Finally, Alvin Plantinga has argued forcefully in his book God and Other Minds that if I do not believe the arguments for the existence of God then I also must give up my belief in other minds.  Obviously, I’m not prepared to give up my belief in other minds, otherwise I wouldn’t be writing this paper.  Plantinga also has argued that if Christianity is true, then Christians have a good warrant for believing it is true, but if naturalism-materialism is true, then those who subscribe to that worldview do not have a good warrant for believing it is true – since natural selection does not select for truth, only for survival and procreation.

I like to think that I’m open to reasonable suggestions, but frankly I just can’t subscribe to a worldview that requires cognitive dissonance and unwarranted belief.  I prefer to rely on eyewitness accounts, historical records that are at least as reliable as other accounts collected under similar conditions, the most obvious explanation for the remarkably improbably history of Judaism and Christianity, and the self-reports of billions of people including one-third of the world’s current population (and growing) who are Christians.  I also prefer to accept the compelling evidence that the universe had a beginning and at the beginning, everything we call physical (including ourselves), rather than causing itself, had a non-physical cause, which I call God.

Axiom 2 : God is perfect

This axiom really is just a definition, contending that “God” and “perfection” are synonymous.  God’s perfection means that God never makes mistakes.  God is the standard against which ‘mistakes’ are measured.  If you don’t think God is perfect, then our disagreement is simply over semantics.  The standard to which you are comparing God in order to determine that God is imperfect is my definition of God.   It is important to note that this axiom does not imply that God prevents all imperfection and its consequences, as evidenced by the next axiom.

Axiom 3 : I’m not perfect.

If you disagree with this axiom, then you don’t know me very well.  Of course, I believe the axiom applies to all human beings.  If you believe that human beings are perfect, or even on the road to perfection, I would suggest reviewing the recent events, including those of the 20th century.  This axiom embeds the assumption that we have knowledge of right and wrong and we purposely make wrong choices with alarming frequency (although just one wrong choice would be enough to seal our imperfection, and it might not even have to be purposeful).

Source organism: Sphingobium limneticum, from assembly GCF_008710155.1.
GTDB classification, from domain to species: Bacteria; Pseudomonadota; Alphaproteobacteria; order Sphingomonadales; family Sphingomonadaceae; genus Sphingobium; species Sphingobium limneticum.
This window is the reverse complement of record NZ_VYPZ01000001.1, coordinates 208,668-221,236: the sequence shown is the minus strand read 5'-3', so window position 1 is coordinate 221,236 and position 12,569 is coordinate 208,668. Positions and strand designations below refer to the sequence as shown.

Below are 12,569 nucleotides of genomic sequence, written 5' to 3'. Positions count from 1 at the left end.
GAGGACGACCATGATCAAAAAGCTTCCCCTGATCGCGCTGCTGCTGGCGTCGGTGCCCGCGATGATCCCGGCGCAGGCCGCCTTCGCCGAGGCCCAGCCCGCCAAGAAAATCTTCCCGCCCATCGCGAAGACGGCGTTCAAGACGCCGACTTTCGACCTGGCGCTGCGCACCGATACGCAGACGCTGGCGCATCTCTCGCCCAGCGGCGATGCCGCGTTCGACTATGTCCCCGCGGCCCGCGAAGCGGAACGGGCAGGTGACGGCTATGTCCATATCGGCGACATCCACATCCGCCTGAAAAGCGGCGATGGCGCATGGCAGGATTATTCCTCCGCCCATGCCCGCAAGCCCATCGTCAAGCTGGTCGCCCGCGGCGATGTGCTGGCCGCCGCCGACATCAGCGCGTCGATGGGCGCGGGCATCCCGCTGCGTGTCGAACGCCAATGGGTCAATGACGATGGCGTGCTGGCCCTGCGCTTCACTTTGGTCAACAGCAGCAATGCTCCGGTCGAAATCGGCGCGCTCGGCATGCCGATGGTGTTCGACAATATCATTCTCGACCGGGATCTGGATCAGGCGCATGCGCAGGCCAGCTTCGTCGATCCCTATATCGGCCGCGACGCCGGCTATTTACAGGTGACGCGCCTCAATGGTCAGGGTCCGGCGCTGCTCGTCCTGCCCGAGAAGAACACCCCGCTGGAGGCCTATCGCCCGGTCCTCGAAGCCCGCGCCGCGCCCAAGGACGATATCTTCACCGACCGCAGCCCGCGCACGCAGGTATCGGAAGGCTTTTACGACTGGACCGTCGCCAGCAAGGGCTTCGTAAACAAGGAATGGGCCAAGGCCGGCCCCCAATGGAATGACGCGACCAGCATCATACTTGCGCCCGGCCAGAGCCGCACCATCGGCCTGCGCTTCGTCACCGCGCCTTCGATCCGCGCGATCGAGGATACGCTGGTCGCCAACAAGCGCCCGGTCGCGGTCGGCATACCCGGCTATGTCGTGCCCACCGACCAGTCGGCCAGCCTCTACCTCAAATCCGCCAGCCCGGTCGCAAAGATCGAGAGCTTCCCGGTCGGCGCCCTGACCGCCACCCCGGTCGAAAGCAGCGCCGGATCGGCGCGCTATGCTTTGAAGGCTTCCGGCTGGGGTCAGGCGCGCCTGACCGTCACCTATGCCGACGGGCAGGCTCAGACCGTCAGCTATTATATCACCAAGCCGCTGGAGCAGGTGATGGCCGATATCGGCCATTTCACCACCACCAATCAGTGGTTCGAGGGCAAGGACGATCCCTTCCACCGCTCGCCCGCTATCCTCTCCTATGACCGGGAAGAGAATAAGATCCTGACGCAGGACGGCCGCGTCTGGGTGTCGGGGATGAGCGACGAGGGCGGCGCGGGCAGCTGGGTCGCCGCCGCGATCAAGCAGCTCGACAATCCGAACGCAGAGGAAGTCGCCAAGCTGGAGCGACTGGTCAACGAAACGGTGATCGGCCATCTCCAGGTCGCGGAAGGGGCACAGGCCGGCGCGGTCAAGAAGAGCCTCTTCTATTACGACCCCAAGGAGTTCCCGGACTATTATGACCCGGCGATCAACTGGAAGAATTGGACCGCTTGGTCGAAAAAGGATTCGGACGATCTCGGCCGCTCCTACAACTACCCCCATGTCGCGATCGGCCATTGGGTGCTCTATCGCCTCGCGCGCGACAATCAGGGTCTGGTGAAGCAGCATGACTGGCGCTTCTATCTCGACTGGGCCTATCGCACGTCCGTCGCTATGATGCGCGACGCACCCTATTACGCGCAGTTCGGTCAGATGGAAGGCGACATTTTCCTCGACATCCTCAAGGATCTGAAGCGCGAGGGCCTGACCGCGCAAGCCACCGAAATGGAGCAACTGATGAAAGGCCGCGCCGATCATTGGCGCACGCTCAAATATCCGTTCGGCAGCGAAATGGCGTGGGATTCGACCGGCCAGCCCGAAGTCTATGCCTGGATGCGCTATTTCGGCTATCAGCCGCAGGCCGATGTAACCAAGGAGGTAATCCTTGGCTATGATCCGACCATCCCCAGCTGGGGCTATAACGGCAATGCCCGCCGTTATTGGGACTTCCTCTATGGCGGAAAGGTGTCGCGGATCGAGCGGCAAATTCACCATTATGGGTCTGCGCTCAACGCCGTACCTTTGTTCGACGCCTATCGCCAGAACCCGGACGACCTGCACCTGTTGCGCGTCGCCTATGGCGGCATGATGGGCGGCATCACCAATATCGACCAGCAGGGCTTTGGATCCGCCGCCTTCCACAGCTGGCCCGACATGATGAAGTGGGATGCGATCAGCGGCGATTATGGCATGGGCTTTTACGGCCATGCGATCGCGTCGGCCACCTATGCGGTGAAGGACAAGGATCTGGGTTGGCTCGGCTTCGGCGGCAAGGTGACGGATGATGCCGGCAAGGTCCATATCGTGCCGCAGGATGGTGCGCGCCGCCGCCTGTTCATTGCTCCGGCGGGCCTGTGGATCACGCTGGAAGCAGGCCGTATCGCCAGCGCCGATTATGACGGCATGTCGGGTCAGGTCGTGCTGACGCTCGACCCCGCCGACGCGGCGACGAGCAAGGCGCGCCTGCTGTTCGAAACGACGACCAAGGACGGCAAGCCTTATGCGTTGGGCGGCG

Axiom 4: My imperfection is a problem for both God and me

This axiom has a number of important implications.  First, it assigns a personality to God, and second, it ascribes the characteristic of “concern” to that personality.  If God exists and is perfect, then our imperfection either is a concern to Him or it is not.  This axiom asserts that it is.  You can read this two ways.  First, you can say that if God is perfect then imperfection in the physical world He created, introduced by us, might simply be an intolerable annoyance.  If that were the correct view, then one simple solution would be for God not to have allowed any imperfection in His creation.  God could have created us so that it would be impossible for us to sin, but that would require taking away our ability to choose right over wrong, thus eliminating a whole realm of behavior that is noble and virtuous because it is chosen behavior.  We know from experience that God did not choose that solution.  Second, after observing our imperfection, God simply could have wiped us off the map.  The account of Noah and the ark suggests that God gave that possibility serious consideration.  However, both of these solutions to the problem of our imperfection suggest that God is concerned only with maintaining the perfection of his Creation.

The second interpretation of “concern” on God’s part is loving concern for our welfare.  If God had not allowed us to choose right over wrong, it would not be possible for us to choose rightly to love Him.  Computers can be programmed to print out loving messages to their operators, but no one would confuse such a message with the loving response of a child, parent, or spouse who had the ability to choose otherwise.  Our freedom to choose love over hate, life over death, and good over evil has led to a great deal of misery in the world.  Astonishingly, God often gets blamed for it.  Since neither the removal of choice nor our immediate annihilation seems to be God’s approach to our imperfection, I am inclined to believe the Scriptural explanation that God’s concern about our imperfection is a just, but loving and merciful concern.

Of course, even if my imperfection is a concern to God, it might not be a concern to me.  However, the experience of the human conscience, guilt, and shame, seems pervasive throughout the planet, even though some details about what constitutes right and wrong in particular situations may differ among cultures.  In addition, our hard-wired longing for the numinous, as Lewis noted, might be taken as evidence that we imperfect beings are both aware of, and troubled by, our imperfection.

A final implication of the fourth axiom is that there is more at stake in our imperfection than our existence on earth.  It is difficult to imagine that a perfect God would be “concerned” over the imperfection of a series of random biological accidents that lived for a few decades in some backwater scrap of the space-time continuum.  I return to that topic later in the paper.